Salmonella are food-borne pathogens that infect millions of people a year. To do so, these bacteria depend on a complex network of genes and gene products that allow them to sense environmental conditions. In a new paper, researchers have investigated the role of small RNAs that help Salmonella express their virulence genes.
In light of long-standing inequities in STEM representation, many universities are now recognizing the value of diversity in higher education. Achieving such diversity involves creating an inclusive campus that welcomes scholars from different backgrounds, not only to foster a healthy intellectual environment, but also to provide role models to aspiring students. Faculty cluster hiring is an emerging practice in higher education, involving cross-campus collaborations to hire faculty working on interdisciplinary research topics.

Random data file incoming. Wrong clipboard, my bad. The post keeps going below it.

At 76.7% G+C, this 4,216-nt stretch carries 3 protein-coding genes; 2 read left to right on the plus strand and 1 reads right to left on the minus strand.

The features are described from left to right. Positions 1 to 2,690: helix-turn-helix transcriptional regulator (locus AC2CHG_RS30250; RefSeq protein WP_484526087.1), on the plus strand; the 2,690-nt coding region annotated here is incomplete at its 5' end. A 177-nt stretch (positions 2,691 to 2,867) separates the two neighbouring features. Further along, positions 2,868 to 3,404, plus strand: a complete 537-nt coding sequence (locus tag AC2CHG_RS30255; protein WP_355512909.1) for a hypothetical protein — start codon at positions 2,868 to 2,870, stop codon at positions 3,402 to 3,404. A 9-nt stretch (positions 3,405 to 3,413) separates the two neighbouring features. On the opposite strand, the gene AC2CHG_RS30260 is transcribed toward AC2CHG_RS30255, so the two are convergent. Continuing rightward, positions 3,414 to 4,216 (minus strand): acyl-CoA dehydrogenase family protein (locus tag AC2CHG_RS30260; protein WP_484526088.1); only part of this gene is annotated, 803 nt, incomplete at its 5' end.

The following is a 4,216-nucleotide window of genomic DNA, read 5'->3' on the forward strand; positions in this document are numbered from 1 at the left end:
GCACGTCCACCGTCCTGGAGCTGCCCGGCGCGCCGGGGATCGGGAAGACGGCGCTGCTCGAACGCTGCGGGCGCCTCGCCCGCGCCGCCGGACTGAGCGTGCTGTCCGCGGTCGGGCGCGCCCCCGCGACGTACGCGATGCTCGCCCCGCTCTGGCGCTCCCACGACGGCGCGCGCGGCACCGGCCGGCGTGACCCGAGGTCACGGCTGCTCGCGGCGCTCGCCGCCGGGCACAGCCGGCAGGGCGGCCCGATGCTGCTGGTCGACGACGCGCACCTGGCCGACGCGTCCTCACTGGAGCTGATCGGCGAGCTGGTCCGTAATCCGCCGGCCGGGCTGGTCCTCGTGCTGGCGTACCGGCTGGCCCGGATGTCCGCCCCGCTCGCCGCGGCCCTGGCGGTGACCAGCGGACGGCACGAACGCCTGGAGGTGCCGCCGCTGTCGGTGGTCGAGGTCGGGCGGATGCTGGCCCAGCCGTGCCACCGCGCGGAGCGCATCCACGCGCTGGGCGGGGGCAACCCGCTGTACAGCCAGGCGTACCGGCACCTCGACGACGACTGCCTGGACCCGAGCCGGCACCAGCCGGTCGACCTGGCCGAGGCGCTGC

Bacteria employ many different strategies to regulate gene expression in response to fluctuating, often stressful, conditions in their environments. One type of regulation involves non-coding RNA molecules called small RNAs (sRNAs), which are found in all domains of life. A new study by researchers describes, for the first time, the impacts of sRNA interactions in individual bacterial cells. Their findings are reported in the journal Nature Communications, with the paper selected as an Editors’ highlight article.
A cell’s efforts to respond and adapt to its external environment rely on an elaborate yet coordinated set of molecular partnerships within. The more we learn about this complicated internal dance, the more we appreciate the flexibility of its roles. In a recent University of Illinois study, graduate student Muhammad Azam and Professor of Microbiology Cari Vanderpool have demonstrated that a protein typically assumed to support the functions of other molecules is actually able to assume a primary role itself.